You may have heard the expression ‘at 15 after’ or some other variation with a different number in it. Without more context, this could mean so many things or even refer to a movie or book title. So what does ‘at 15 after’ mean?
‘At 15 after’ refers to the number of minutes past a certain time, generally on the hour. If the hour isn’t specified, you can normally assume that the person who said it means the most recent or upcoming o’clock time, such as four o’clock or eight o’clock.
We’ll look at this phrase and explore what it means as well as consider some other usages of it so that you can fully understand what someone means when they say this.
Why Do People Say ‘At 15 After’?
This phrase is used because it’s easy to say and once you understand the structure, it’s also a very quick way to inform people of a scheduled meeting time or other important time without having to spell out all the information.
The reason this phrase works well is that there are some hidden agreements or unwritten rules on the structure of language that we just pick up on as we get better at a language.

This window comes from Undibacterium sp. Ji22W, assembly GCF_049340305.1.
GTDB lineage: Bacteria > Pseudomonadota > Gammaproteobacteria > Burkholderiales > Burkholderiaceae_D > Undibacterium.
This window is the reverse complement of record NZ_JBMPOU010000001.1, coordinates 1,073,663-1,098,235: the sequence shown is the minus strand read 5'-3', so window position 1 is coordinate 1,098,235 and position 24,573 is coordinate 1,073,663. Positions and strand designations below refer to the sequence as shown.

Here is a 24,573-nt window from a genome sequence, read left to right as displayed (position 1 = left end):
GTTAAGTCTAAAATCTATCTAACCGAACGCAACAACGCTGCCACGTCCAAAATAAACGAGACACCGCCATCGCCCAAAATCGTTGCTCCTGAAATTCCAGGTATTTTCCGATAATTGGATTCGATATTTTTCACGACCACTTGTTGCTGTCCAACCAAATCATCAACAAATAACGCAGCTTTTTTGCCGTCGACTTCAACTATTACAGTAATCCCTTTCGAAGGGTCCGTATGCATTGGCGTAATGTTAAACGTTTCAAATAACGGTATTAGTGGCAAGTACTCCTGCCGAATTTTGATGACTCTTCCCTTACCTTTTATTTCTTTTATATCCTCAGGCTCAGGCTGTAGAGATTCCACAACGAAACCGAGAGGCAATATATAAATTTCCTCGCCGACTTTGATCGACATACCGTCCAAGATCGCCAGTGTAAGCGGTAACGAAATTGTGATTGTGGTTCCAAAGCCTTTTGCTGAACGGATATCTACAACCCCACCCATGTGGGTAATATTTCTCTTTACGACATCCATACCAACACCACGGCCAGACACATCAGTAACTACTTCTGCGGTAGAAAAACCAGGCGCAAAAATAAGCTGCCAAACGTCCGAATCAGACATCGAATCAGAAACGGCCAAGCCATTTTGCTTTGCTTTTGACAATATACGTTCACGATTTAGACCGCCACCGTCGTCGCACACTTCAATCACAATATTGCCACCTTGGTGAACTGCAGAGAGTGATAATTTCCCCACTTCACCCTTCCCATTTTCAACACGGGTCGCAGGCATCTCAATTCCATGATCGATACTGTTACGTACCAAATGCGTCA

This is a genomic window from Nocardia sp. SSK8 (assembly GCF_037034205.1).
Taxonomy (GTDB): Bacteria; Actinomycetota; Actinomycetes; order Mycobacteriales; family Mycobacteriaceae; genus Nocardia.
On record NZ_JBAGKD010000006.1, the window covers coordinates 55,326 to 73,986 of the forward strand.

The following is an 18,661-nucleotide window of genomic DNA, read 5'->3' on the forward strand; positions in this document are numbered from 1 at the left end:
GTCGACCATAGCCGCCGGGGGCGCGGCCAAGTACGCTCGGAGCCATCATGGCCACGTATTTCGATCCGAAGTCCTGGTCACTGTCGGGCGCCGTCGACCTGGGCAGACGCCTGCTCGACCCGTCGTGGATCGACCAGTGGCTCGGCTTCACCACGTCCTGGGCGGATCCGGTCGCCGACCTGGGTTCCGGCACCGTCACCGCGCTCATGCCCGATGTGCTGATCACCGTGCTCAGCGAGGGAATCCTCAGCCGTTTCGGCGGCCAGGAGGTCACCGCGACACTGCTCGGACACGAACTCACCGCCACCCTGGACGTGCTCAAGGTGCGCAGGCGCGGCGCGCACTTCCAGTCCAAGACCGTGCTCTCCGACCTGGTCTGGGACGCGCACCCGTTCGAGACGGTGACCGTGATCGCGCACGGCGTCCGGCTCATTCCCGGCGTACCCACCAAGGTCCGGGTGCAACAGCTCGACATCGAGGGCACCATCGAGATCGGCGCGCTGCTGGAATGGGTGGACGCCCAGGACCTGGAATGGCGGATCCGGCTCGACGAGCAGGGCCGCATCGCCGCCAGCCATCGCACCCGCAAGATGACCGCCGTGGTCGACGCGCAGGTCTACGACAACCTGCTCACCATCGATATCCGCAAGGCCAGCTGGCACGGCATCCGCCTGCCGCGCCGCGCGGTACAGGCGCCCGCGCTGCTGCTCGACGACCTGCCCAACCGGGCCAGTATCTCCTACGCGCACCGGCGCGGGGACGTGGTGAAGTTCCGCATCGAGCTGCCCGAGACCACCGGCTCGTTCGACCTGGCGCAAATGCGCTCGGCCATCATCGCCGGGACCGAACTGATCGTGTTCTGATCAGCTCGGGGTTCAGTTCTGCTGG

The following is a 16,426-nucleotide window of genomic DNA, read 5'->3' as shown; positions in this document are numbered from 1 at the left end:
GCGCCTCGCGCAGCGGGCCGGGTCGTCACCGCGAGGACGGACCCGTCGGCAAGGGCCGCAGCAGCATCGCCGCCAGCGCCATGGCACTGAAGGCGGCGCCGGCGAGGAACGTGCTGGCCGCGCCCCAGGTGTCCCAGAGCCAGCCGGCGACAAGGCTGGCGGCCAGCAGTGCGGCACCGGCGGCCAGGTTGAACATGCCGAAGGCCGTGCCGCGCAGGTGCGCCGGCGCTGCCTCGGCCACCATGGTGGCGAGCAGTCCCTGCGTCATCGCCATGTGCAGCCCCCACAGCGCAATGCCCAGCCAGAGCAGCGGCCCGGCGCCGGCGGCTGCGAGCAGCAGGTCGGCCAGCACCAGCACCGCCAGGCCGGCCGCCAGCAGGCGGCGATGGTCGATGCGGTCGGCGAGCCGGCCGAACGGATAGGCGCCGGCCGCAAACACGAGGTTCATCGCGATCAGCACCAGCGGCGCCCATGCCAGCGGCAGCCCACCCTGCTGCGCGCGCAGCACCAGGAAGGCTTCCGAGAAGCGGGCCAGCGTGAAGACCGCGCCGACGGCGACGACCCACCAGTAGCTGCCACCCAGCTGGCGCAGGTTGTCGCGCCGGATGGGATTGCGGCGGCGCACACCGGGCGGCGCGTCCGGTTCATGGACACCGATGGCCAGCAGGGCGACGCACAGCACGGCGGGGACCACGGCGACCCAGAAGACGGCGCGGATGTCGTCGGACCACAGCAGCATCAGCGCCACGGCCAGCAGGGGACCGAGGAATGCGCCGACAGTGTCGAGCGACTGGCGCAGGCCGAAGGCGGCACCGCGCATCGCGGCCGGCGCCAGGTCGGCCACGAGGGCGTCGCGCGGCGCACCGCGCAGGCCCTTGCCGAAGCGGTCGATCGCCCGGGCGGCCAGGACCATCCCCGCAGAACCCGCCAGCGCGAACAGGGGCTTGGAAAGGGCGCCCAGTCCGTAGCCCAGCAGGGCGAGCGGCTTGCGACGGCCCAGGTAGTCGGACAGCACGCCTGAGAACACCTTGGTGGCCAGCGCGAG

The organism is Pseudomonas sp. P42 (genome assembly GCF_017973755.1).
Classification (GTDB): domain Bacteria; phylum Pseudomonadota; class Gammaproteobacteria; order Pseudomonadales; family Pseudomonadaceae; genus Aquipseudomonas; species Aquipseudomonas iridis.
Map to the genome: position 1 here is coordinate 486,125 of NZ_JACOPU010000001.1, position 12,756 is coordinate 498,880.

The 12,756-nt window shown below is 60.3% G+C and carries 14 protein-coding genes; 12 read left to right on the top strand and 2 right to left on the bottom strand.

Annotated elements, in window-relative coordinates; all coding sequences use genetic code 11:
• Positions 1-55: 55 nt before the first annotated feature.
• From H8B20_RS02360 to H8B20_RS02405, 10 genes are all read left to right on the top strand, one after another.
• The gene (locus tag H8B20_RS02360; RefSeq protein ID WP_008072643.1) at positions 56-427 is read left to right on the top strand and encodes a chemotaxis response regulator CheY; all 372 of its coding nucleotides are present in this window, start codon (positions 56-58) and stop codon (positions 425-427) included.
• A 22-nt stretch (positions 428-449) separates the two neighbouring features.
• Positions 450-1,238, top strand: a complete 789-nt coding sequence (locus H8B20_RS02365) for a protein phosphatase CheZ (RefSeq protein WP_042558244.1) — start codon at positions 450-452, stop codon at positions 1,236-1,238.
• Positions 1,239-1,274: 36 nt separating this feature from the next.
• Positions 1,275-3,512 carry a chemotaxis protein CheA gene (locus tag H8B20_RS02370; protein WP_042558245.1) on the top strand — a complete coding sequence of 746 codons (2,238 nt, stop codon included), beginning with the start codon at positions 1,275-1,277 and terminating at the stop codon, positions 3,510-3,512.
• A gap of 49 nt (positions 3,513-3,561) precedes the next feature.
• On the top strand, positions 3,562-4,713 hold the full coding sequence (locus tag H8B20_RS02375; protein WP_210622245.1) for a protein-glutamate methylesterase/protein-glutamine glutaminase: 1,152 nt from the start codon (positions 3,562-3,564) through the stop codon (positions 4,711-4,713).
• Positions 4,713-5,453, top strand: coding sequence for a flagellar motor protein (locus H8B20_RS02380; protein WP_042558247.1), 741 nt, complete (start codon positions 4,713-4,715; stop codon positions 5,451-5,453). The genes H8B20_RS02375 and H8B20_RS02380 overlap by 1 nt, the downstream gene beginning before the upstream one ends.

So although nobody explicitly mentions the exact time from which the 15 minutes runs from, such as 10 o’clock, the understanding is that the listener has to read between the lines or understand the context from when that 15 minutes starts.
When we examine it more closely, you’re unlikely to find many examples that don’t mention the hour but then assume that the 15 minutes (or whatever timespan that is chosen) won’t start from the hour.
Now, this is not always the case if there is some context.
For example, if you have a task that needs to be started after another task, and you’re already talking about this subject, then when someone says ‘at 15 after’, they’re more likely referring to starting the second task 15 minutes after the first task is finished.
Also, as the default time unit is minutes, if someone means a different time unit, they’ll usually need to state it clearly. So, someone may say ‘at 15 days after’ to talk about a longer interval.
The basics then are that the word ‘at’ operates to pinpoint the time in the future, whereas the word ‘after’ shows what this pinpointed time is relative to. This makes it a very flexible and useful phrase that can not only be used for a time, but for other information sharing.
There are even instances of this phrase in pop culture, such as the classic supermarionation series Thunderbirds, which had an episode called 30 Minutes After Noon, with the main plot device being a bomb that will explode at 12:30, of course being ‘at 30 minutes after.
Here we see the necessity to add the word ‘noon’ here, to make it clear what the time unit is, as from just the title alone, we don’t have any reference to a time.